From: Russ Allbery (firstname.lastname@example.org)
Date: Sat Jul 11 1998 - 14:46:53 CDT
Brad Templeton <email@example.com> writes:
> On Fri, Jul 10, 1998 at 09:59:08PM -0700, Russ Allbery wrote:
>> I will be happy to try to implement any of the proposed systems if I
>> have time, but doing so portably is going to be a problem for me as I
>> have no access to Windows. If it can be done in pure Perl, I can do
>> it, but if I have to rely on external libraries like Brad's talking
>> about, it'd have to be Unix-only.
> The libraries are not unix based, but they are in C. Perl would be far
> too slow.
Right, that's what I expected.
> Perl interfaces to the libraries may exist.
Possible, but probably unlikely.
> I know Java class libraries for DSA also exist.
Probably irrelevant for news. I'm certainly not touching anything written
in Java with a ten-foot pole.
> Look at http://www.cs.hut.fi/crypto/software.html for a list of various
>> One way to get a limited test area would be to try out signing all
>> messages using whatever signature algorithm is proposed in one
>> moderated group.
> Pgpmoose works like that already. Moderators sign posts (with hacked
> pgp output), and a cancelbot issues a cancel for anything unsigned.
I repeat, Brad, PGP is *not* an acceptable trial implementation.
My observation from your participation on this list is that you have a
tendency to strongly argue theoretical points, and make good arguments for
the ideas that you favor, but then brush aside all details of exactly how
one would make such a system function as irrelevant implementation
details. I appreciate your contributions to the theory, but in the end
Usenet is a system that has to actually function.
One working program is worth a thousand messages to usefor.
If it isn't implemented, then as far as the rest of the world is concerned
it doesn't exist. Unless someone takes one of these systems and writes
working code to implement it, we can argue about this until the end of
time and nothing we say is actually going to change Usenet at all. I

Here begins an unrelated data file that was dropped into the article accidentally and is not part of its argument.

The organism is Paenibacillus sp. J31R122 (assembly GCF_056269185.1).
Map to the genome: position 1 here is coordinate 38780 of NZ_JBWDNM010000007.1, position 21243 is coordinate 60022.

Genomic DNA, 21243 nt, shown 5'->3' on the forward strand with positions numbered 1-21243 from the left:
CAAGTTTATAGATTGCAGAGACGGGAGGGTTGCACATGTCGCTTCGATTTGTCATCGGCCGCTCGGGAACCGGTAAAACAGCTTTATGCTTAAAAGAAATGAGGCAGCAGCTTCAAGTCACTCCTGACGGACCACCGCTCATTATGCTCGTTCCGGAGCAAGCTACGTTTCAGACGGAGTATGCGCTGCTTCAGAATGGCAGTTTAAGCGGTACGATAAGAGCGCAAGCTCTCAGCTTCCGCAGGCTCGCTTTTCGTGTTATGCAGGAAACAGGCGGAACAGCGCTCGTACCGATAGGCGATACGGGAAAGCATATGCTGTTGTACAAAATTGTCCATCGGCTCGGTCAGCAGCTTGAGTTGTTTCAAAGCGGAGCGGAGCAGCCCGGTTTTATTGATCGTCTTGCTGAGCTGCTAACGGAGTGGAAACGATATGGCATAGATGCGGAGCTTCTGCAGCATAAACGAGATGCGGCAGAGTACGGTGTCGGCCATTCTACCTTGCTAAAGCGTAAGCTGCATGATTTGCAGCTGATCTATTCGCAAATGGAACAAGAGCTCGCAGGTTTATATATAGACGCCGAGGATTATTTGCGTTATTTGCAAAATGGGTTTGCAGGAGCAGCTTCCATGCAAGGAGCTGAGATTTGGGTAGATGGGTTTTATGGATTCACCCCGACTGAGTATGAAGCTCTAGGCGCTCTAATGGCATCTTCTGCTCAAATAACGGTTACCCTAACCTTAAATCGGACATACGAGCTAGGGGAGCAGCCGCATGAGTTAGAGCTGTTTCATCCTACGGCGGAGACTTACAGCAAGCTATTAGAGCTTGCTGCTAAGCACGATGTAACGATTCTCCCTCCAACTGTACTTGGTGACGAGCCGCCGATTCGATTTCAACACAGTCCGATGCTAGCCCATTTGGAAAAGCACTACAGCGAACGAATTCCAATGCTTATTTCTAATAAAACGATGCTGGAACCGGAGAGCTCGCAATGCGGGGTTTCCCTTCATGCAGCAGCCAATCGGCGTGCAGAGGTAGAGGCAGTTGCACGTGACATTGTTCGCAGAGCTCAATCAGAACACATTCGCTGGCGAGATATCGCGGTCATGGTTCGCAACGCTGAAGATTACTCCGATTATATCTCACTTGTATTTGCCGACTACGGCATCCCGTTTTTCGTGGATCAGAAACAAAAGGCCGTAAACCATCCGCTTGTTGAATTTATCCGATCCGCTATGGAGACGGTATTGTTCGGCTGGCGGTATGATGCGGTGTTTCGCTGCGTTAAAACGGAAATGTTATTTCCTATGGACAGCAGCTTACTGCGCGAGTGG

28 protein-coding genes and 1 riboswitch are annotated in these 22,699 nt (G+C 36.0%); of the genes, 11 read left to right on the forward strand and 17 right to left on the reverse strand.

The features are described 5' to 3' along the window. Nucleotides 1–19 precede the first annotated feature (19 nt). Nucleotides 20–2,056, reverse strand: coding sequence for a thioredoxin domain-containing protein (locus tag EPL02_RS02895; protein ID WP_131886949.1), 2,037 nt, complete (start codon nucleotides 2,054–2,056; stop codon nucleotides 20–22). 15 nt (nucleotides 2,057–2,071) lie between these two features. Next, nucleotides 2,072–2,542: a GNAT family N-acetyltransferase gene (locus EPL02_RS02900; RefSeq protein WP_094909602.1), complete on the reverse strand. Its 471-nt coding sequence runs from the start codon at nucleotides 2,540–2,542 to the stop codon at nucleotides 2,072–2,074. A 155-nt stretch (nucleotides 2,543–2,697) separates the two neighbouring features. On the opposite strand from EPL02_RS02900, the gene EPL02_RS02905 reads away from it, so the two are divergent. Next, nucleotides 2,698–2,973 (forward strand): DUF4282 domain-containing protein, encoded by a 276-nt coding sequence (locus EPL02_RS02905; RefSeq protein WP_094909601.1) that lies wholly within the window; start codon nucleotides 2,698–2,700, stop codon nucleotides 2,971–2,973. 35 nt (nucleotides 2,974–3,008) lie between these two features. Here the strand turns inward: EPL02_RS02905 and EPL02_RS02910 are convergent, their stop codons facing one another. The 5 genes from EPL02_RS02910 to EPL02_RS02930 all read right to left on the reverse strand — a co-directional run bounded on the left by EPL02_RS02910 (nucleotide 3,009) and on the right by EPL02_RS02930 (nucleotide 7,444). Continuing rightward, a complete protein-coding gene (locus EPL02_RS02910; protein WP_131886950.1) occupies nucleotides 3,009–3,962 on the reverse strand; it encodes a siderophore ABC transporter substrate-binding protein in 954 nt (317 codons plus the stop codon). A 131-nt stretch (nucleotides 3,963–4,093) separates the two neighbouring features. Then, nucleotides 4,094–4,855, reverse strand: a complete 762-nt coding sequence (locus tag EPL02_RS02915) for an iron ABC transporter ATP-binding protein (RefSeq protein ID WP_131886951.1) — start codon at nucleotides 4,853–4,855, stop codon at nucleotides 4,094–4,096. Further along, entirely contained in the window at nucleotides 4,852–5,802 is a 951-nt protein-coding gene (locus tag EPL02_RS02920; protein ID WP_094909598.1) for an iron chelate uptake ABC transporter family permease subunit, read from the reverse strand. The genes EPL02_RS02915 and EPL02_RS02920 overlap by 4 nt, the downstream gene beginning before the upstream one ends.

think this current discussion has already reached the point where people
are simply repeating things they have already said and the only way we're
going to resolve differences is for someone to write code and show how
this will work. How fast it will be. How feasible it will be.
So if you want to be persuasive, you are going to have to find someone to
write your code, or you're going to have to write it. I'm volunteering,
time permitting, but *you've not given sufficient detail for me to write
code*. Neither have the cancel lock folks. It's possible that sufficient
detail exists out there somewhere, but I'd *really* like to see that so
that I can start generating and checking cancel locks and seeing how it's
going to actually function. And ditto with the certificate system.
(I'm not saying I'm going to have a working program a month, or even three
months, after someone gives me that detail. It's greatly dependent on how
much time I have for such projects. I'm saying that until we *have* that
detail, these discussions are fundamentally dead ends.)
>>> Anybody volunteering to add their machines to the MX for
>>> cancel.usenet.org, anybody? :-)
>> Not me. :)
> From its beginnings 18 years ago, USENET has owed its growth to the
> generousity of sites willing to give and share some resources to make
> the network work. I don't see that ending now.
You must know how many cancels are issued per day. Do you honestly expect
anyone to volunteer to funnel that load through a mail system?
-- Russ Allbery (firstname.lastname@example.org) <URL:http://www.eyrie.org/~eagle/>